No matter how focused you may be during your trip, there’s no way you can remember every adventure you had. That’s why it’s vital you take something to help you record your memories but won’t require a lot of your attention in terms of handling. A logical choice is a gadget, such as a fantastic GoPro HERO action camera, that can provide high-quality videos and pics of your travels.

Earplugs

Though they might not be an obvious choice, earplugs are highly recommended by frequent travellers because of their ability to help deal with crying babies, snorers or simply people having loud conversations close to you. You want to be rested as much as possible once you reach your destination and there aren’t many items that can help you with that better than a pair of good earplugs.

Reusable water bottle

Since you need to keep yourself hydrated at all times, it’s very important that you have a sturdy, reusable water bottle that you can refill and reuse many times. You’ll not only avoid buying plastic water bottles, but you can also benefit from some bottles’ ability to filter water using UV light or some other method.

Dark clothes

Unless you’re travelling to some sunny and hot destination, experienced travellers recommend using darker clothes, because all the stains and spills that are bound to appear will not be as noticeable as they would be if you wore white, for example. That would also mean packing fewer items of clothing, which is another benefit of listening to seasoned travellers.

It goes without saying that there are many other tips for packing like a travel blogger, but you have to start from somewhere, right? So, consider the destination, the length of stay and other vital elements and start making a list well before you embark on your journey. It’s through the experience of travelling that you’ll find what you need to bring on your next trip.

Why should you go on a Pilgrimage

This guest post was written by Rebecca Brown, an avid traveller from Ireland.

 

Do people even go on pilgrimages today? Really? In the age of the Internet and all that?

Odds are, we are further from God (if there is a God) than we have ever been. And I’m not trying to belittle your belief system, I have one of my own too. However, I never imagined myself as the kind of person to go on an actual pilgrimage. In the sense that I will be walking the same road hundreds of thousands of people have walked since the Middle Ages, a road where people died, and which they traversed to feel closer to their deity. Turns out, it was one of the best experiences of my life.

Admittedly, before we took the trip last year, I visited my mother’s homeland (she was born in Eastern Europe). Seeing where she came from felt like a spiritual homecoming, and that’s putting it mildly and overemphasizing it at the same time. When my husband suggested the Camino de Santiago, I was on the fence to say the least. However, he talked me into it, and the five weeks we spent walking across France and Spain were some of the best of our lives. That’s where the inspiration for this piece has come from, and all the people whose faces I am not likely to forget, but who will remain anonymous in the next page or two.

In a nutshell, here is why you should be going on a pilgrimage:

You are either rather young, or rather old

I know it sounds idiotic, but it’s true – we’ve met many young people out looking for adventure. They were in it for the walk, for the miles, for the nights of camping, for getting soaked in the middle of nowhere and chasing after a bus, (knowing that riding it is not the true Camino way, but nevertheless caring more about being dry than a true pilgrim). Not all were believers, and not all wanted to come, but I met one of them at Santiago de Compostela, who said it was the best vacation of her life.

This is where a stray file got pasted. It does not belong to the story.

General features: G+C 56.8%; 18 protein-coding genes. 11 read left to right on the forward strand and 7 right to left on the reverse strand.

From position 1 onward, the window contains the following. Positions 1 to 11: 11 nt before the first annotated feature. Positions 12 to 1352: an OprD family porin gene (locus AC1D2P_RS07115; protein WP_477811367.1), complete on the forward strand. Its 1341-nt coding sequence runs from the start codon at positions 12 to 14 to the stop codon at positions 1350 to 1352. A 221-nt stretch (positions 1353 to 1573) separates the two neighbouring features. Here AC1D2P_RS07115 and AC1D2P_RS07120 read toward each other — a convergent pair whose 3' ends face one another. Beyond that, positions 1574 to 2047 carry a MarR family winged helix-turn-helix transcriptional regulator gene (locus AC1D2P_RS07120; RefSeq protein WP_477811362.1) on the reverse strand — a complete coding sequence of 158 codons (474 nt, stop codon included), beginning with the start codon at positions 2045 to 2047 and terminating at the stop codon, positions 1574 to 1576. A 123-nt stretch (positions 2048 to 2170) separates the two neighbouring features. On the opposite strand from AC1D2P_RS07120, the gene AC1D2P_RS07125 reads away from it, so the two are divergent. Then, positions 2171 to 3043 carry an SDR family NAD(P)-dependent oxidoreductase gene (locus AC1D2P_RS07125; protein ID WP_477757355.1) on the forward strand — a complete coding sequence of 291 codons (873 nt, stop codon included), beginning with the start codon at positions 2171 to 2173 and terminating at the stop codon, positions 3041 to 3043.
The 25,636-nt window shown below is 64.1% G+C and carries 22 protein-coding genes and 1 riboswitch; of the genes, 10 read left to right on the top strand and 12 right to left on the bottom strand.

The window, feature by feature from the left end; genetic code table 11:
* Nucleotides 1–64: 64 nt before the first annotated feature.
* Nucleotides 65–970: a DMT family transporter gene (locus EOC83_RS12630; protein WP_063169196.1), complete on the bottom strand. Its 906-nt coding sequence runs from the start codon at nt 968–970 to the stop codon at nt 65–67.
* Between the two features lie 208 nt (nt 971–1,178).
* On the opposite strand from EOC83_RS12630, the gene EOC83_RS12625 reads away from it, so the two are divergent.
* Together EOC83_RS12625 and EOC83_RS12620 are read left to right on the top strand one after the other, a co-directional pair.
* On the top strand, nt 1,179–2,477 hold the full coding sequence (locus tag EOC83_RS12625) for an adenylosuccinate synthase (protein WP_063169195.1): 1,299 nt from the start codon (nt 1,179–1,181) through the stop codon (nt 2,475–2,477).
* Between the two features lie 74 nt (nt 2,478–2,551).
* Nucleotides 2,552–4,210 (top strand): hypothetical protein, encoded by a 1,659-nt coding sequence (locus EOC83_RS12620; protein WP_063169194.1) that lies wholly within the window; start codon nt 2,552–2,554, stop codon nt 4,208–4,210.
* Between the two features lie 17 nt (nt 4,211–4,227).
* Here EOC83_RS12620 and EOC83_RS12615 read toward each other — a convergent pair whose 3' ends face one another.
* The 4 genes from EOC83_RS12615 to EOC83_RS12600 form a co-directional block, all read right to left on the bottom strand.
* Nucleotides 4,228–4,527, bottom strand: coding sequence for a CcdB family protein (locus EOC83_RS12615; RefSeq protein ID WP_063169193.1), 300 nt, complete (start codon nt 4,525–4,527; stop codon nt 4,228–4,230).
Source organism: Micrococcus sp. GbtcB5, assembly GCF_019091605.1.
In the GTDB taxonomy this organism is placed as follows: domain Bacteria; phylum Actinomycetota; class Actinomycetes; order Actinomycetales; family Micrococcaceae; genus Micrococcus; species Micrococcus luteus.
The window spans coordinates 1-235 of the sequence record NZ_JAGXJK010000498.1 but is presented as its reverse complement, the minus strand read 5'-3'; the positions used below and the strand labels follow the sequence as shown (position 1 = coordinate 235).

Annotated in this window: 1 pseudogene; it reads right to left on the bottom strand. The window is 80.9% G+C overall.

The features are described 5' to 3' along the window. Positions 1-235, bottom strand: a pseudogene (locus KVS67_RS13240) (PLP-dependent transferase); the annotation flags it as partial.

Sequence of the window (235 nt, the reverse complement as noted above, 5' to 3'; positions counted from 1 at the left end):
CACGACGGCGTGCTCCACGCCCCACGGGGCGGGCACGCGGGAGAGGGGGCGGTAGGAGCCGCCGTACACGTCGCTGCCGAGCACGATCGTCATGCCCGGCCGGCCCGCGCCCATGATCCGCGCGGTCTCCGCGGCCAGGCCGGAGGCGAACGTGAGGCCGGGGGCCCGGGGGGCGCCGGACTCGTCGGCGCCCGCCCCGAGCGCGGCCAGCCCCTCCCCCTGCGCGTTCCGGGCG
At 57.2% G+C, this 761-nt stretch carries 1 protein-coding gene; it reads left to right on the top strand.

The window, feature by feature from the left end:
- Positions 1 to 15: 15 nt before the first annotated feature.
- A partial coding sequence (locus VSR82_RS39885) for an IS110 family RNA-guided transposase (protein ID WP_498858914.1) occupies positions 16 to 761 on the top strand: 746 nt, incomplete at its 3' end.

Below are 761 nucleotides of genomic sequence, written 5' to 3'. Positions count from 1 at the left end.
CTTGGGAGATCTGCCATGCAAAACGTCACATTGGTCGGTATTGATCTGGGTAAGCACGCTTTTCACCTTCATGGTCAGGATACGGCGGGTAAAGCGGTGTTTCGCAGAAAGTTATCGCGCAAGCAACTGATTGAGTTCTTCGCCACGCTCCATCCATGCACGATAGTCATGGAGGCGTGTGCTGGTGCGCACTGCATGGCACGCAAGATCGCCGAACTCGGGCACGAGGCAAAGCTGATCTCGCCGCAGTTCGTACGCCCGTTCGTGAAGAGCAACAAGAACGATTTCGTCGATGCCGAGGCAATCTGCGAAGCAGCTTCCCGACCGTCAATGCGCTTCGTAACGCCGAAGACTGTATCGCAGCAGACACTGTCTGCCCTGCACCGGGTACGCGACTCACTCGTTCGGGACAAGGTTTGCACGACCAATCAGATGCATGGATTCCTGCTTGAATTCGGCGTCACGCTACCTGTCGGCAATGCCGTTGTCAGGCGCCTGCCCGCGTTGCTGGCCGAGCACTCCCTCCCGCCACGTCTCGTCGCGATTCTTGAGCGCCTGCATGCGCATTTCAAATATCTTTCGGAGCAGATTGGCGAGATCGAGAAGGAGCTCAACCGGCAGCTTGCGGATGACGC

On the other hand, we met an older gentleman from York. He has been walking a different Camino each year for five years. He told me he needed the time to spend in his own head, and that nothing can get your brain working like moving your legs. He’d been a top level executive for ten years, and now that he was one no longer, he wanted the time and the space to reflect on those years, the failures and the big wins. No better way to see yourself more clearly than to walk five hundred miles, he said. I’m thinking he’s probably right.

You (don’t) believe in God

Of course, there are those who take pilgrimages to feel closer to God, even today. There are also those who don’t quite believe, but would like to. The devout are some of the most interesting people to talk to on the Camino – they are calm, collected, and they can absolutely motivate you when you are about to chuck your shoes in the ditch and fly home. There are amazing heartfelt conversations to be had while you walk along. You may often find yourself questioning your own views of the world, and I don’t just mean your spiritual beliefs.

You want a challenge

This is admittedly me. I wanted to challenge myself physically and mentally – and see if I could do it. Turns out I can, even if I did want to quit three times. Let me warn you, there will be blisters. There will be rain and wind. There will be annoying people bugging you, but you can’t avoid them anyway. But you will have time to think, you will have time to breathe (I can’t stress this enough) and you will have the incentive to open your heart just a bit more. By the way, I am a terrible cynic in my everyday life, but something about the Camino has changed me. I have not only traveled from Saint-Jean-Pied-de-Port to Santiago de Compostela, I have learned more about life and people in those 800 kilometers than I thought I could.

If this short rant has sold the Camino the Santiago to you as well, here are some of my expert tips:

  • Choose a reliable tour operator. We went with Follow the Camino, based on a recommendation, and we were never once sorry.
  • Choose even more reliable shoes. I finally bought these Hanwag Trek Light ones, and they were great – after I paired them with the right socks.
  • Choose the most reliable socks. The socks are the most important part of your gear, don’t underestimate them for a second.
  • Hydrate, hydrate, hydrate. Upping your water intake will help you feel and walk better, no question about it.
  • Leave the prejudice behind. Simply enjoy the walk and the air and the company. That’s what you’re there for.

Have you ever walked the Camino de Santiago? Would you like to, and if yes, what are your reasons? If these eight hundred plus words have not sold you the idea of trekking eight hundred kilometers, let me know why you are still unconvinced!